Cops face investigation over contact with Jeroen Ensink killer
Eight officers believed to be under investigation over previous dealings with Femi Nandap, a paranoid schizophrenic
11 August, 2017 — By Koos Couvée
EIGHT police officers are believed to be under investigation over their conduct in the case of a psychotic man who was known to the Met when he stabbed top biologist Jeroen Ensink to death, the Tribune can reveal.
Dr Ensink, 41, was subjected to a brutal, unprovoked knife assault outside his Tufnell Park home by Femi Nandap, a student suffering from paranoid schizophrenia, in December 2015.
The university lecturer and researcher had gone out to post cards
informing friends and family of the birth of his daughter Fleur.
Coroner Mary Hassell, who presides over the upcoming inquest into Dr Ensink’s death, has called a special hearing today (Friday) to question the Met over its failure to provide her office with key evidence, including witness statements from police in contact with Nandap in the months leading up to the killing.
Dr Ensink’s widow Nadja Ensink-Teich told the Tribune this week that the Met missed the coroner’s deadline for submissions, citing the internal investigation. It threatens to derail the inquest, which has been scheduled for November.
“I think it’s appalling that I have to wait a year-and-a-half. It should have been the first step, to investigate how this could’ve happened,” Ms Ensink-Teich, 38, said after learning of the police probe.
“Only the coroner is [investigating] it. The police are finally waking up. They have failed again, again and again.”
She added: “Because of the disciplinary action they could not provide witness statements. Surely this would have to go hand in hand [with the inquest]? It just takes away your trust. It’s appalling we’re being treated this way.”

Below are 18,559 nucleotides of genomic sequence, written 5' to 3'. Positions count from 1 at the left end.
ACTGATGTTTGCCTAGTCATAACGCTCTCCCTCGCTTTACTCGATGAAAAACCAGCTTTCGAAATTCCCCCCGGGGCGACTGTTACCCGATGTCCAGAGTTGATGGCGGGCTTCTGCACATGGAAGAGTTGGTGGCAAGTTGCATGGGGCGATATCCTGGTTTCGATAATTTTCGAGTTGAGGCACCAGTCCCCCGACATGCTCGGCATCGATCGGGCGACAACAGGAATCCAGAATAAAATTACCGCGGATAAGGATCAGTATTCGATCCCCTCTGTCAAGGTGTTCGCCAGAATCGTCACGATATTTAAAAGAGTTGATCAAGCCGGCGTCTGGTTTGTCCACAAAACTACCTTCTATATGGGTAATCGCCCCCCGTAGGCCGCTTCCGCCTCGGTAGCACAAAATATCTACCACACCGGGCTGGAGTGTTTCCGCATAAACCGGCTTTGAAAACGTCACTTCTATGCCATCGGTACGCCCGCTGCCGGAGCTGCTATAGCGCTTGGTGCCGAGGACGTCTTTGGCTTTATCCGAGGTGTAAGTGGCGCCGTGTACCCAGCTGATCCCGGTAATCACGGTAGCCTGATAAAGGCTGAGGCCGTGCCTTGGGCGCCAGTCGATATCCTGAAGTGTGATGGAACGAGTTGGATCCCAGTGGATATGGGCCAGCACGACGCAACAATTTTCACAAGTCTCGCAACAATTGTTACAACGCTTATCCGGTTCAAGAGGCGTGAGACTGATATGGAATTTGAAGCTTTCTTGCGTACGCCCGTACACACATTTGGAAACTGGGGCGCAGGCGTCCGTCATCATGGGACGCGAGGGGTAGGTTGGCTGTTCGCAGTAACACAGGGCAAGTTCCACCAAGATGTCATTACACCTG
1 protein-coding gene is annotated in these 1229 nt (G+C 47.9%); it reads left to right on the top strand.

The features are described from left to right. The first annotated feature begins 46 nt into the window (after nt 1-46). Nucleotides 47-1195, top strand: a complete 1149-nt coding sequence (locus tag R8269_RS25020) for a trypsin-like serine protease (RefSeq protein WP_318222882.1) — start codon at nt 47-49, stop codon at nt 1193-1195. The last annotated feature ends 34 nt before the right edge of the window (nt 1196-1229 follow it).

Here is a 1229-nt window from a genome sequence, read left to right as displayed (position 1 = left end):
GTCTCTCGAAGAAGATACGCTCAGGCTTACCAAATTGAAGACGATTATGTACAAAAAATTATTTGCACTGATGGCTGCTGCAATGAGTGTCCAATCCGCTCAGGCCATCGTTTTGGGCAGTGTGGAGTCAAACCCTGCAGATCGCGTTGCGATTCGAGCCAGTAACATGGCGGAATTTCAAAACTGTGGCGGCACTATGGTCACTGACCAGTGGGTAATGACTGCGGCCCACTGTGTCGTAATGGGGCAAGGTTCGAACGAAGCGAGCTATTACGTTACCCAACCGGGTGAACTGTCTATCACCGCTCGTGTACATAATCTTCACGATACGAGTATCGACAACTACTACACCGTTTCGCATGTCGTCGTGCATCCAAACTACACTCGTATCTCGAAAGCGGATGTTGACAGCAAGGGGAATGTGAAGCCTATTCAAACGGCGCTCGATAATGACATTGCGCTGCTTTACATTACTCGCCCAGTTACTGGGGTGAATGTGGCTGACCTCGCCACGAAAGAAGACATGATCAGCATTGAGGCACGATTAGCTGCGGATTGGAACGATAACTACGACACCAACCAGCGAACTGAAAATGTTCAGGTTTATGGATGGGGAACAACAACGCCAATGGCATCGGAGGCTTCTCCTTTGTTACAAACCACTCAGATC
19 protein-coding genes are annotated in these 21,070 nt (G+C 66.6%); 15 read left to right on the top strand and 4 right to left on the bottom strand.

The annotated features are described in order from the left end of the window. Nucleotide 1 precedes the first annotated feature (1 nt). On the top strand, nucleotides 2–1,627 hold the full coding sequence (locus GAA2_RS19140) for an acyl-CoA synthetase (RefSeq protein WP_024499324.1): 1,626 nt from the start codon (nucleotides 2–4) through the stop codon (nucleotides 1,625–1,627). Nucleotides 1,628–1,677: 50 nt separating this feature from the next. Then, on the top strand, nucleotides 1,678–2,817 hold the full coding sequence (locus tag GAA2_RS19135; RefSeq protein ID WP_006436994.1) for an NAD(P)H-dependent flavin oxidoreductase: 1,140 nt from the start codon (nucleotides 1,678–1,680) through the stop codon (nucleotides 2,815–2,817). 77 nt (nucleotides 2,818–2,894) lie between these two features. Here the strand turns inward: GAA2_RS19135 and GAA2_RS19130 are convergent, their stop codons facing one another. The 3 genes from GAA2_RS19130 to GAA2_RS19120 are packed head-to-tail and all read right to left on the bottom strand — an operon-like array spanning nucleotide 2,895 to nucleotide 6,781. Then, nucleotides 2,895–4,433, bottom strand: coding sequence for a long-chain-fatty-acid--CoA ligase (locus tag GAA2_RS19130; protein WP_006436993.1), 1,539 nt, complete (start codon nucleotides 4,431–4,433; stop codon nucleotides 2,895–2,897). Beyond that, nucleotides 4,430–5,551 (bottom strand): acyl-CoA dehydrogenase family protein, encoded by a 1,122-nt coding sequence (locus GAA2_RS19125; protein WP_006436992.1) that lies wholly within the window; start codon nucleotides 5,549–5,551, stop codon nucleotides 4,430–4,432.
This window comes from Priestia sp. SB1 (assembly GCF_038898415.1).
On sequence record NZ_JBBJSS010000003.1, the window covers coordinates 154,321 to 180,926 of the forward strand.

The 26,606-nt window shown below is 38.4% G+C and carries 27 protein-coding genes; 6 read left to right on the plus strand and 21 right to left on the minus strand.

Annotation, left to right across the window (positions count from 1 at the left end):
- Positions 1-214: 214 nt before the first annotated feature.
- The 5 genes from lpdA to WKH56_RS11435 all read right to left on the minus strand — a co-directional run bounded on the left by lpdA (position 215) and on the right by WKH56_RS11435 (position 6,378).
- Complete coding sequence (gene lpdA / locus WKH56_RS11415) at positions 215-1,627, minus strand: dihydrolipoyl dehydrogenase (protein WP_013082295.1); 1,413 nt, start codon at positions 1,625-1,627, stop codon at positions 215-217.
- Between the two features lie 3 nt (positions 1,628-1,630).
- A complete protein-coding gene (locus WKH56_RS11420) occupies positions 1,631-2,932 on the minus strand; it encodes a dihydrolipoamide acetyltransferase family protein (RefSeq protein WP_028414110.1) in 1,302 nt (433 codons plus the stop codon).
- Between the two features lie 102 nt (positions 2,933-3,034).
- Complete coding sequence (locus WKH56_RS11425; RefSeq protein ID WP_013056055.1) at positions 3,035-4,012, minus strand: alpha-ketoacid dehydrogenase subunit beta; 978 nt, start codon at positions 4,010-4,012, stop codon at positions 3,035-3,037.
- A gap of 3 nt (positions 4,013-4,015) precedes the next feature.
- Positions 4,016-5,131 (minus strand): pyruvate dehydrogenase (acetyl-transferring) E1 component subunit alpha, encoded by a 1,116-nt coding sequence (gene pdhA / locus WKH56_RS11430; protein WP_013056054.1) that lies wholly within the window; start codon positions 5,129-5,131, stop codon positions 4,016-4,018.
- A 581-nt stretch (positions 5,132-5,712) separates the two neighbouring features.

Nadja Ensink-Teich, left, has launched a campaign for “justice” for her husband, right
It emerged last year that Nandap, 24, had been charged with assault of a police officer and knife possession during a similar psychotic episode months earlier. But charges against him were dropped six days before he killed Dr Ensink after the Crown Prosecution Service (CPS) decided there was insufficient evidence.
Ms Ensink-Teich, who believes police had sufficient information to have Nandap detained under the Mental Health Act, last year called for an investigation into how the 24-year-old was at liberty and not receiving any treatment when he killed her husband in a state of deep psychosis.
The Met’s failure to provide evidence to the inquest comes just weeks after Ms Ensink-Teich received a visit to her home in The Netherlands from Commander for North London, Dave Musker, and Jamie Piscopo, the lead detective in her husband’s murder case. The journey was made at considerable expense to the taxpayer.
But she said she was given very little new information, was not told the Met would fail to provide documents, and that the internal probe was only briefly mentioned. Ms Ensink-Teich said her legal team learned only from Ms Hassell’s office that eight officers had been placed under investigation.
“Part of me thinks they just came over here as a PR exercise so we